On Shaima Alawadi, family violence, and hate crimes
4/11/2012 10:34 AM
by By Karla Kellam
Although I would rather the Muslim community had been a bit more cautious before rushing to judge the Alawadi case as a hate crime, the reason so many Muslims and non-Muslims hastily attributed the murder to Islamophobia is that we all recognize that anti-Islamic rhetoric in America today is vociferous enough to lead to this kind of tragedy. Alawadi’s murder followed at the heels of the tragic death of Trayvon Martin, and we began to question whether racial and religious stereotyping had gone too far.
Fear, suspicion and hatred are not the American values that I, nor anybody else I know, was brought up with. These sorts of irrational and poisonous emotions have no place in a country that was pieced together by immigrants—each one adding yet another ethnicity, religion and color to the mix. In fact, our persity both sets us apart from the largely homogenous nations of world and gives us an edge—more innovative ideas, more creativity, more tolerance. Yet, we seem to have forgotten that; many even call into question the religion of our President, implying allegiance to Islam would compromise his loyalty to the United States. This slipping away of our core values is why I believe so many Americans—Muslims and non-Muslims-- rallied first around the death of Trayvon Martin and then Shaima Alawaidy.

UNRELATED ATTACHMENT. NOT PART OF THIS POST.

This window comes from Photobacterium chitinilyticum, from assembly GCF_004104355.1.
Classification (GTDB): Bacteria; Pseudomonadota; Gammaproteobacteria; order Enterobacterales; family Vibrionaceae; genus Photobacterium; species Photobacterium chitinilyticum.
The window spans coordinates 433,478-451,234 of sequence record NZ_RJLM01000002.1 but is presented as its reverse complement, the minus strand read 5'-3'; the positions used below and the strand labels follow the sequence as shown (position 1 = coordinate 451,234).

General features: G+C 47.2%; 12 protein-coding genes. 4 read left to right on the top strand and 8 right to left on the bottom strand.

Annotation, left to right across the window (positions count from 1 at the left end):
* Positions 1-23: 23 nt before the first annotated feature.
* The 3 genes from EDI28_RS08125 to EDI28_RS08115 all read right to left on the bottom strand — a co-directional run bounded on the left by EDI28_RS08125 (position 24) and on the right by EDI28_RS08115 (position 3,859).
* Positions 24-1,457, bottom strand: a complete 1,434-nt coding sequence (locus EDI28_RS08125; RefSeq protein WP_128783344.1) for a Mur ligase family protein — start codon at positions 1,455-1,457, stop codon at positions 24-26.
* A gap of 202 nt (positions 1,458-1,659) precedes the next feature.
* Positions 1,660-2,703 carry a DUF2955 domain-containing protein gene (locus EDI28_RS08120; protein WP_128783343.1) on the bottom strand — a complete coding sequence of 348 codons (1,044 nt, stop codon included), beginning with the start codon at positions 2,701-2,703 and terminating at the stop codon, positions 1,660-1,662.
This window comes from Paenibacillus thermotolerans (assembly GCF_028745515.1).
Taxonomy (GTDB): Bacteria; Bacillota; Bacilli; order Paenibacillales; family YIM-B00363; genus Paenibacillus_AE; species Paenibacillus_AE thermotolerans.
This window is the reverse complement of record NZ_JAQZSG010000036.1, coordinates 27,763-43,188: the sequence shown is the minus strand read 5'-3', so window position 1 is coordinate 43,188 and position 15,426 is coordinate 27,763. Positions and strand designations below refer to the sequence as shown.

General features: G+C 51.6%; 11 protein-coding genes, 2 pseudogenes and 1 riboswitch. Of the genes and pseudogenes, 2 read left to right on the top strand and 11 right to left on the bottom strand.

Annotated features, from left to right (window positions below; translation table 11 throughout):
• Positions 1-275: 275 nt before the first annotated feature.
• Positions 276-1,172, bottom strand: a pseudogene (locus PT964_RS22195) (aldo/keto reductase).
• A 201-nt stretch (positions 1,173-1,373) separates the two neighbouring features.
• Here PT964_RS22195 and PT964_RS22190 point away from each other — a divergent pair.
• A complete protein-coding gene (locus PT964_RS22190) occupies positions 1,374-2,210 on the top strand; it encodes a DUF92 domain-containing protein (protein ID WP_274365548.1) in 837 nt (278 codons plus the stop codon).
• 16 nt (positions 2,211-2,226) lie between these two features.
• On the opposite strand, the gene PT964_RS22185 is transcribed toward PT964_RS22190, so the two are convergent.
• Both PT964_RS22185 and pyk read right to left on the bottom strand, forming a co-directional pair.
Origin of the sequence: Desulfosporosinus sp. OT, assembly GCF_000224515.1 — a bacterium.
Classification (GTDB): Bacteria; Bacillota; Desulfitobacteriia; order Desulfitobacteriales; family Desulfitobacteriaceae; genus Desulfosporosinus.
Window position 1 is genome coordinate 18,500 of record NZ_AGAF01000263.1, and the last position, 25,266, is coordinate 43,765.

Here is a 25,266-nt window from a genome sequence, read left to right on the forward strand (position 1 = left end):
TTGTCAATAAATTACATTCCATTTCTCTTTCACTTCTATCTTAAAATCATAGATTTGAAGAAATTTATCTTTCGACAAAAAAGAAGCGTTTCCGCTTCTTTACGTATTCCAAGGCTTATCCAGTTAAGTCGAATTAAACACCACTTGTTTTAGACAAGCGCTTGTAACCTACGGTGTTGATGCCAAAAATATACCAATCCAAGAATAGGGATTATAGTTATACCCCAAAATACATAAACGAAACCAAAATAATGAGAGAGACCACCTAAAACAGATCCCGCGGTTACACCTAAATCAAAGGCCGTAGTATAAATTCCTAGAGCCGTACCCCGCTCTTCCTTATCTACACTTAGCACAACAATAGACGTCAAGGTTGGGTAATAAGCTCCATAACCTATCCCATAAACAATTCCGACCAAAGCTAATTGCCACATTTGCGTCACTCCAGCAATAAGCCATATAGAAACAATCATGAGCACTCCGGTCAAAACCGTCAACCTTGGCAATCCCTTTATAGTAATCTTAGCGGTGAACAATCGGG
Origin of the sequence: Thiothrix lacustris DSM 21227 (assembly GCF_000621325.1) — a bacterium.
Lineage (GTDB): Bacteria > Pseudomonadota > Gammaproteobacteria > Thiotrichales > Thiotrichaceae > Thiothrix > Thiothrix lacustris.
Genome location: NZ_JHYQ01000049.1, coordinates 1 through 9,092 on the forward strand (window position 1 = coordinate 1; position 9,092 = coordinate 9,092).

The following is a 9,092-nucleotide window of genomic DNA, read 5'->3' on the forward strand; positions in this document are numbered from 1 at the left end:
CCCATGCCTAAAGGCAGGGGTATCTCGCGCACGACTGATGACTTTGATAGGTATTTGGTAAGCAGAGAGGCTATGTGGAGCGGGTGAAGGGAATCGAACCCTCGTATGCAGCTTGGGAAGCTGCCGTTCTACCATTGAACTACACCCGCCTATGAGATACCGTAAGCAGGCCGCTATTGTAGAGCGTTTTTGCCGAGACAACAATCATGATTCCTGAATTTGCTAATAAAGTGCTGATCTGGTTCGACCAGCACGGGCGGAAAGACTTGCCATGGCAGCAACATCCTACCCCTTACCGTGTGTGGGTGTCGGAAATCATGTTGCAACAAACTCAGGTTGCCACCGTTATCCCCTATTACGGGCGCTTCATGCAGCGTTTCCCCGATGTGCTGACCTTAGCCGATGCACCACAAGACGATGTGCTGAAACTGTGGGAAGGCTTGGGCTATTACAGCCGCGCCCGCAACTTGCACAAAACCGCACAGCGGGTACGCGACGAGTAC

If the facts do prove that Shaima Alawadi was the victim of family violence, then this is a problem that reaches far beyond the Muslim community. Statistically speaking, family violence is affecting an American you personally know. Guaranteed. It does not matter if you’re in the top socio-economic percentile, or the bottom. It does not matter if you identify yourself as a Muslim or a Christian. It does not matter if you’re Iraqi-American or Irish-American.
One in four women will experience domestic violence in her lifetime.
One in four college women have been the victim of rape or attempted rape.
More than five children die in the US every day from child abuse.
A report of child abuse is made every ten seconds.
And between one and two million elderly Americans have been the victims of elder abuse—(and this is a conservative estimate).
We at Project Sakinah are mobilizing the Muslim American community to stop family violence in its tracks. We believe that domestic violence is not sanctioned in Islam and we ask that whether Shaima Alawaidy was bludgeoned to death by a family member or by a hateful stranger, you will contact your senators and congress people and ask them to renew the Violence Against Women Act (VAWA). Donning a hijab is one means to remember Alawadi’s death and condemn her killer, but directly speaking with or writing to your state’s representatives is an even more effective one.
Karla Kellam is a competitive intelligence and marketing consultant who works for Project Sakinah in social media. She reverted to Islam 15 years ago.
Editor's Note: This article was first published on altmuslimah.com. It has been republished here with their permission.